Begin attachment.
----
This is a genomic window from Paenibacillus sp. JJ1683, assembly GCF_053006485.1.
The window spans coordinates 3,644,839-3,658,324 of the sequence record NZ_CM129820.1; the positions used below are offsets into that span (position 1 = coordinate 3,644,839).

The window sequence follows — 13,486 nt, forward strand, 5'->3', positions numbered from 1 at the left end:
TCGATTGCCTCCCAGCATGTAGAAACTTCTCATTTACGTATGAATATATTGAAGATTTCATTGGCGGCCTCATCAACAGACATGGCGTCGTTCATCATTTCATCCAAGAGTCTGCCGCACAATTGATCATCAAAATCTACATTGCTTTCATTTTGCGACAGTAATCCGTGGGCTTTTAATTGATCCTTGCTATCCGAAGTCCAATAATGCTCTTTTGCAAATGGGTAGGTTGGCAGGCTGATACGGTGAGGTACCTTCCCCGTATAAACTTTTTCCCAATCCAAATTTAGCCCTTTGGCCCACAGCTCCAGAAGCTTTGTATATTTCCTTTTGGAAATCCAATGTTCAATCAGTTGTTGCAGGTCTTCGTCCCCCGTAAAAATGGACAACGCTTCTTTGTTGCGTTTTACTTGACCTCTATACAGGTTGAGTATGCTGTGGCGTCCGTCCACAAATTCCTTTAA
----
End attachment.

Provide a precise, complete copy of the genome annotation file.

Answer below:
This is a genomic window from Paenibacillus sp. JJ1683, assembly GCF_053006485.1.
The window spans coordinates 3,644,839-3,658,324 of the sequence record NZ_CM129820.1; the positions used below are offsets into that span (position 1 = coordinate 3,644,839).

The window sequence follows — 13,486 nt, forward strand, 5'->3', positions numbered from 1 at the left end:
TCGATTGCCTCCCAGCATGTAGAAACTTCTCATTTACGTATGAATATATTGAAGATTTCATTGGCGGCCTCATCAACAGACATGGCGTCGTTCATCATTTCATCCAAGAGTCTGCCGCACAATTGATCATCAAAATCTACATTGCTTTCATTTTGCGACAGTAATCCGTGGGCTTTTAATTGATCCTTGCTATCCGAAGTCCAATAATGCTCTTTTGCAAATGGGTAGGTTGGCAGGCTGATACGGTGAGGTACCTTCCCCGTATAAACTTTTTCCCAATCCAAATTTAGCCCTTTGGCCCACAGCTCCAGAAGCTTTGTATATTTCCTTTTGGAAATCCAATGTTCAATCAGTTGTTGCAGGTCTTCGTCCCCCGTAAAAATGGACAACGCTTCTTTGTTGCGTTTTACTTGACCTCTATACAGGTTGAGTATGCTGTGGCGTCCGTCCACAAATTCCTTTAA